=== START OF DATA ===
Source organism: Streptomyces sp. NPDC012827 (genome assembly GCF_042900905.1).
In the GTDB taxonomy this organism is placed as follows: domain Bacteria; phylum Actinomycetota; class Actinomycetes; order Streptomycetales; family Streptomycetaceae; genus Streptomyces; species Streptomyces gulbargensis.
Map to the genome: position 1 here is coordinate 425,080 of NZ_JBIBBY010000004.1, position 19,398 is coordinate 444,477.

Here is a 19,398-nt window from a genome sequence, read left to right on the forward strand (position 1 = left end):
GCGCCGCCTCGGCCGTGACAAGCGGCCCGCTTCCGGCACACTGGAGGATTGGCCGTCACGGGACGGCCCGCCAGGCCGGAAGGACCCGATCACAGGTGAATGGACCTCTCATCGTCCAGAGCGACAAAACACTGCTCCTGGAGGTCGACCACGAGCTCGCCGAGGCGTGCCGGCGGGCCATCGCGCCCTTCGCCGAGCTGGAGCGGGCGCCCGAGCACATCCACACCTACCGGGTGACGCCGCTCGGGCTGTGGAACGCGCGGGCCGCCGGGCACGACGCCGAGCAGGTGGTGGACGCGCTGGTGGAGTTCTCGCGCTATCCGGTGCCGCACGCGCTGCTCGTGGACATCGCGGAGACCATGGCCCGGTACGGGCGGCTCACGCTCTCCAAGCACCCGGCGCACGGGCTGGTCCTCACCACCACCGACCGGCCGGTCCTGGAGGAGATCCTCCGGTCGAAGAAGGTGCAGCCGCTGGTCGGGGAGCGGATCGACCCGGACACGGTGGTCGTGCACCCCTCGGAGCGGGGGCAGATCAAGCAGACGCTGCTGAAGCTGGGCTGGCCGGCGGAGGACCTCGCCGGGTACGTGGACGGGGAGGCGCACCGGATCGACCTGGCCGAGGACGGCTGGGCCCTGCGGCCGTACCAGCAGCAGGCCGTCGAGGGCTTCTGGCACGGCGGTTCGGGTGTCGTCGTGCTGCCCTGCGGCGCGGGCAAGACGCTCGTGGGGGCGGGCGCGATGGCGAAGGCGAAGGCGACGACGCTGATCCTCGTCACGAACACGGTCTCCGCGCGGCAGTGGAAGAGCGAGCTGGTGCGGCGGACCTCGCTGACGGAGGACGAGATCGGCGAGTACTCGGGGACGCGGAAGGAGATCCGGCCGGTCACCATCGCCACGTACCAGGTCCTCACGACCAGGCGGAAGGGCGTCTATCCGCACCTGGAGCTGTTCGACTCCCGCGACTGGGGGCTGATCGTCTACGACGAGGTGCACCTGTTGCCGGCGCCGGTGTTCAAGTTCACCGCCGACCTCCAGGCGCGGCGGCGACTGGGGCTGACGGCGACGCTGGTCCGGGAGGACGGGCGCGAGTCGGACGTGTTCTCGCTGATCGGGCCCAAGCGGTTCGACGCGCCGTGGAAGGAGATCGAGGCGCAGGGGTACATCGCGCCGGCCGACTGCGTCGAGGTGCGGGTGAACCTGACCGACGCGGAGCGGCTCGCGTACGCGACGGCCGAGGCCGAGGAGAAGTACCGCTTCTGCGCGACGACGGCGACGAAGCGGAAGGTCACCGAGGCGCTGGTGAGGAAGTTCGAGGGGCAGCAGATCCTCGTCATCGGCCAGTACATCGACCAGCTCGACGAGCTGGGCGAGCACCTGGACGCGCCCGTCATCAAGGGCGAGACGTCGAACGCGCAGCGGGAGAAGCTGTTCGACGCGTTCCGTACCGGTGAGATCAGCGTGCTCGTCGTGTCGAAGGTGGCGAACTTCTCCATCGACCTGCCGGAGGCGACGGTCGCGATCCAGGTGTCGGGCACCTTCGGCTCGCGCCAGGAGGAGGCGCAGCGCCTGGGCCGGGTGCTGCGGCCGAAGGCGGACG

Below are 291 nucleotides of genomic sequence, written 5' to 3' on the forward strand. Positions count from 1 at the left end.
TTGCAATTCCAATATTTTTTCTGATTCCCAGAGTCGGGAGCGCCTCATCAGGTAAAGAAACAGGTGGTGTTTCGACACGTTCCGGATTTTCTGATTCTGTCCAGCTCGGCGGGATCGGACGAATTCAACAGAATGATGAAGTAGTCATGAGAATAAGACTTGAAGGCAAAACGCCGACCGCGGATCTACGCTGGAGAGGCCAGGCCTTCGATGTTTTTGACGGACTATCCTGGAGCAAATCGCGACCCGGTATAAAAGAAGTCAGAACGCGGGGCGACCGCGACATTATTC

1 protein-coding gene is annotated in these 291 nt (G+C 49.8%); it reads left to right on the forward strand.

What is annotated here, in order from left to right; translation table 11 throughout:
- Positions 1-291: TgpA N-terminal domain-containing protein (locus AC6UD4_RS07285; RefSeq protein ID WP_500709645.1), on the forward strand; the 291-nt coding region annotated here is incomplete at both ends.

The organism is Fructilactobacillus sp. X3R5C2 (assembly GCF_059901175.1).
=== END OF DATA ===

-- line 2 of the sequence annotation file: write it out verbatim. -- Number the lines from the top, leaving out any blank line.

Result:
In the GTDB taxonomy this organism is placed as follows: domain Bacteria; phylum Actinomycetota; class Actinomycetes; order Streptomycetales; family Streptomycetaceae; genus Streptomyces; species Streptomyces gulbargensis.